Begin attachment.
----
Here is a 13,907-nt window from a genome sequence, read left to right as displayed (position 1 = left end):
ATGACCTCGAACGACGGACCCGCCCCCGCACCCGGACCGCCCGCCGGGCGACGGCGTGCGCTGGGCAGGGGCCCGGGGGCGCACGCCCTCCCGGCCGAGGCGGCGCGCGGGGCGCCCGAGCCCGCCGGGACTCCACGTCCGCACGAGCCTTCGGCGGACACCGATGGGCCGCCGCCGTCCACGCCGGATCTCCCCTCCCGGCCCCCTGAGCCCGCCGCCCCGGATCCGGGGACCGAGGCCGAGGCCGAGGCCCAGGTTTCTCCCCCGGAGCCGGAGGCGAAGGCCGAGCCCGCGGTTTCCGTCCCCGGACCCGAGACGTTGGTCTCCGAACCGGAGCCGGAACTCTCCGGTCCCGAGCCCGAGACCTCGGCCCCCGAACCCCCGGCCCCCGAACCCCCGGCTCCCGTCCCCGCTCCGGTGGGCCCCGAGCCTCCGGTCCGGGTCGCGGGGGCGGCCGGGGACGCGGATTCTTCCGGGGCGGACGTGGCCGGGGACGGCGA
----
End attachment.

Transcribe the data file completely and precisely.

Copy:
Here is a 13,907-nt window from a genome sequence, read left to right as displayed (position 1 = left end):
ATGACCTCGAACGACGGACCCGCCCCCGCACCCGGACCGCCCGCCGGGCGACGGCGTGCGCTGGGCAGGGGCCCGGGGGCGCACGCCCTCCCGGCCGAGGCGGCGCGCGGGGCGCCCGAGCCCGCCGGGACTCCACGTCCGCACGAGCCTTCGGCGGACACCGATGGGCCGCCGCCGTCCACGCCGGATCTCCCCTCCCGGCCCCCTGAGCCCGCCGCCCCGGATCCGGGGACCGAGGCCGAGGCCGAGGCCCAGGTTTCTCCCCCGGAGCCGGAGGCGAAGGCCGAGCCCGCGGTTTCCGTCCCCGGACCCGAGACGTTGGTCTCCGAACCGGAGCCGGAACTCTCCGGTCCCGAGCCCGAGACCTCGGCCCCCGAACCCCCGGCCCCCGAACCCCCGGCTCCCGTCCCCGCTCCGGTGGGCCCCGAGCCTCCGGTCCGGGTCGCGGGGGCGGCCGGGGACGCGGATTCTTCCGGGGCGGACGTGGCCGGGGACGGCGA